Wondering Aloud: Philosophy With Young People

Blind Painter

The “Blind Painter” activity, created by my colleague David Shapiro, is a creative and engaging exercise that always inspires a lively conversation and is a great tool for building community. The activity focuses on two key skills, both important for doing philosophy — clear communication and active listening. When we do philosophy, it’s very important that we learn to […]

Children’s Perspectives on Childhood

Last month I had a conversation with a group of fifth grade students about the differences between children and adults, including whether they would prefer to be children or adults. We began with the students discussing what they saw as the main differences between being a child and being an adult.The children contended that children, […]

Comments from Memphis High School Students

I had a conversation recently with a colleague about the difference it makes, in his view, when students who have had philosophy in high school enroll in his undergraduate philosophy classes. He said that he almost always recognizes students who have studied philosophy in high school — he observes deeper thinking about the questions explored […]

Do I need this or just want it?

Distinguishing between what we need and what we want is challenging for all of us, children and adults. One of my colleagues at the Center for Philosophy for Children, Karen Emmerman, has developed a great classroom exercise for thinking about the differences between wants and needs. Step One: Identifying Wants and NeedsGive the students a […]

Elections and Normality

On Wednesday morning after Tuesday’s election, I led my weekly philosophy session with a group of 5th grade students at John Muir Elementary School. The students are primarily immigrants and children of color. I knew that they would want to talk about the presidential election, and so I brought the book, The Araboolies of Liberty […]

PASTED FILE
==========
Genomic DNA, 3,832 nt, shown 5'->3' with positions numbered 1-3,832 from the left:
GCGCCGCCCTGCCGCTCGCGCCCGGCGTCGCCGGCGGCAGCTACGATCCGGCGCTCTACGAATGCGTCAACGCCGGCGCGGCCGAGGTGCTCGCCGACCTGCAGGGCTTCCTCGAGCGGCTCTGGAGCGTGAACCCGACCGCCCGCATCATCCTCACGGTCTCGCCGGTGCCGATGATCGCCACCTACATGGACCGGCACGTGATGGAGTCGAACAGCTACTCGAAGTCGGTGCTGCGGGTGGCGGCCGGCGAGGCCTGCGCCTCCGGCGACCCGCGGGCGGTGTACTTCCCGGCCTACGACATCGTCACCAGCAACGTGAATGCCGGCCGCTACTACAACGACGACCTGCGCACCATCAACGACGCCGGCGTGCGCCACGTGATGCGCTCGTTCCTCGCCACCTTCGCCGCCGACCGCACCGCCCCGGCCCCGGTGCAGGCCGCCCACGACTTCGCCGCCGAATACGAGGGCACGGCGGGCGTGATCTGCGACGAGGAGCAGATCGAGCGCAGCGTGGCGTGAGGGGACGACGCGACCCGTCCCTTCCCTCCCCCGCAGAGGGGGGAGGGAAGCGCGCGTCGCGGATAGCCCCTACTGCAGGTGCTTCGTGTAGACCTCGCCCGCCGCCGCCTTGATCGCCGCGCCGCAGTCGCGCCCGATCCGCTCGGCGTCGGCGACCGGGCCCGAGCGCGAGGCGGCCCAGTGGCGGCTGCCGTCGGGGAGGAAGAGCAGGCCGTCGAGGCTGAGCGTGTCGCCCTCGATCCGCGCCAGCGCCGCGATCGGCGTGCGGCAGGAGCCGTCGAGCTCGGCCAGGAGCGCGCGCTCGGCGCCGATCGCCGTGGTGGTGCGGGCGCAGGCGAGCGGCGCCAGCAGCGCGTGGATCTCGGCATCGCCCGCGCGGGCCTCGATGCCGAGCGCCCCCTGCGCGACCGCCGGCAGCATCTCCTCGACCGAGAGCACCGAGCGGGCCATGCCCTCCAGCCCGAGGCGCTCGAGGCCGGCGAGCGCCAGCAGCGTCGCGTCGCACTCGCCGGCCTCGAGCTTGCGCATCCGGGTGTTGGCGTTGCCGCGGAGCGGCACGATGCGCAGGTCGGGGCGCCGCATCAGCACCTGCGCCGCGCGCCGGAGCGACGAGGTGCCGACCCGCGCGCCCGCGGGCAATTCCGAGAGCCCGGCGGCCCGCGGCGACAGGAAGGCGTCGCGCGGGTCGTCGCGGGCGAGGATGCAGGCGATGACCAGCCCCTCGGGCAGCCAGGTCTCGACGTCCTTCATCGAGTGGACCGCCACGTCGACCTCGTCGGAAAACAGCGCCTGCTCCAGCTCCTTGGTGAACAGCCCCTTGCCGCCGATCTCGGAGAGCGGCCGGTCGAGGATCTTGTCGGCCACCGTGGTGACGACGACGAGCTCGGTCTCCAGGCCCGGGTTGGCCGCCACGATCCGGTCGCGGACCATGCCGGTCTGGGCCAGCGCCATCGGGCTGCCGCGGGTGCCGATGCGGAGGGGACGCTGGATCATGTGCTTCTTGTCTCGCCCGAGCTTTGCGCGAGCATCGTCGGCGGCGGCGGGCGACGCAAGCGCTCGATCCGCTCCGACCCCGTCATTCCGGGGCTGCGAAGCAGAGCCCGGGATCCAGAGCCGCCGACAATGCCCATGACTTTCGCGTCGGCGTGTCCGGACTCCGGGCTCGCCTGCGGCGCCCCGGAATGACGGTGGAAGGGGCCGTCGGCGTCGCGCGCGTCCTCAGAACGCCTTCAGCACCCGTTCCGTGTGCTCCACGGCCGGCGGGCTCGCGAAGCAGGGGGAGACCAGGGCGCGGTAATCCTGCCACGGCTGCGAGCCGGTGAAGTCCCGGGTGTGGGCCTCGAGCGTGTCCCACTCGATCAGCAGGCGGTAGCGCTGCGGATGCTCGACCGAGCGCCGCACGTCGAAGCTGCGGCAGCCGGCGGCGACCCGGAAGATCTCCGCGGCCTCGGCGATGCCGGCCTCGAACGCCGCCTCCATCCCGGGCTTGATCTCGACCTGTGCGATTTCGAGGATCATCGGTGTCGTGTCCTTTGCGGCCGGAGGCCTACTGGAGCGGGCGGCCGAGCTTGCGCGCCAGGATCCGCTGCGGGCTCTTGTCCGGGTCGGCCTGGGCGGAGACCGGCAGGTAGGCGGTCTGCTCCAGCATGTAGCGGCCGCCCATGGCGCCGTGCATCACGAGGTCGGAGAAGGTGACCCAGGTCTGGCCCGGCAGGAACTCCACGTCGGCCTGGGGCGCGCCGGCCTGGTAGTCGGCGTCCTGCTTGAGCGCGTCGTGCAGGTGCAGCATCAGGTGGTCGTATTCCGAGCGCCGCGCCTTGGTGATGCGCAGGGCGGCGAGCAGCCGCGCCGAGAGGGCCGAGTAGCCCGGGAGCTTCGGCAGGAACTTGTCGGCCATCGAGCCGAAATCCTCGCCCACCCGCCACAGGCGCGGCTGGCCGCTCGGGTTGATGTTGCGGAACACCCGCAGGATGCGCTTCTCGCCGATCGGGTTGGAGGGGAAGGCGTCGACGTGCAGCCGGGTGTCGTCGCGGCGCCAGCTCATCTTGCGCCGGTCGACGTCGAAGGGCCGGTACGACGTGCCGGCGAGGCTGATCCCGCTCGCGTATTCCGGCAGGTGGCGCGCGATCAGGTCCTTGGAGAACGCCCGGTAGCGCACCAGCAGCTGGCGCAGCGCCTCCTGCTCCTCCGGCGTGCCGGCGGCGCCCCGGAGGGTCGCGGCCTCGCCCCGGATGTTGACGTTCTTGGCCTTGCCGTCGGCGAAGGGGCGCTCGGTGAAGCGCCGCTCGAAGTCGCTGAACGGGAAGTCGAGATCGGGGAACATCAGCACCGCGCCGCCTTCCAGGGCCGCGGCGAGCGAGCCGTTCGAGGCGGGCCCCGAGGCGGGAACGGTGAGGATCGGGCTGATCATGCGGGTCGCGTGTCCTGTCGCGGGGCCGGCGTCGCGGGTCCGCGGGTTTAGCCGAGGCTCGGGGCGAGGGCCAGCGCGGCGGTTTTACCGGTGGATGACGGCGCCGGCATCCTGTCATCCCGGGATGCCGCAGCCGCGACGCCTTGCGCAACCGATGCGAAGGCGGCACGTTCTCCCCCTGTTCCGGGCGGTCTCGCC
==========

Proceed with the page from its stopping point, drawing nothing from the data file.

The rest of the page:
Freedom and Following the Rules

In a third grade classroom at John Muir Elementary this morning, I read Toni Morrison’s The Big Box with the students. The story is about three children who are put into a “big box” after the adults in their lives conclude that they can’t “handle their freedom.” The box is full of toys and their […]

How Should Our City Be Designed?

A recent article described the ways in which many cities are not child-friendly, examining some of the possibilities for designing cities around urban children and their needs and desires. It led me to think about ways to engage children in thinking about their environments and imagining the elements of what would be in their views […]

Moral Philosophy and the Holocaust — Blog Series Part II

This morning I taught the second class of the “Moral Philosophy and the Holocaust” unit to two eighth grade classes. This class is an introduction to moral philosophy, a way to give the students some background before we launch into the issues raised by the Holocaust. We began by talking about Plato’s Ring of Gyges […]

Moral Philosophy and the Holocaust: Blog Series Part I

I spent the morning last Friday with two eighth grade classes in the first sessions of a unit I teach every year on “Moral Philosophy and the Holocaust.” I teach the unit with Jane Orme, the eighth grade language arts teacher at Liberty Bell Junior High School, and over the past four years we have […]

Moral Philosophy and the Holocaust: Blog Series Part III

When Martin Luther King was assassinated in 1968, Jane Elliott, a third grade teacher in Iowa, decided to implement an exercise in her classroom to help her students understand racism and discrimination. She divided the class into students with brown eyes and students with blue eyes, and spent one day discriminating against the brown-eyed students […]

Moral Philosophy and the Holocaust: Blog Series Part VI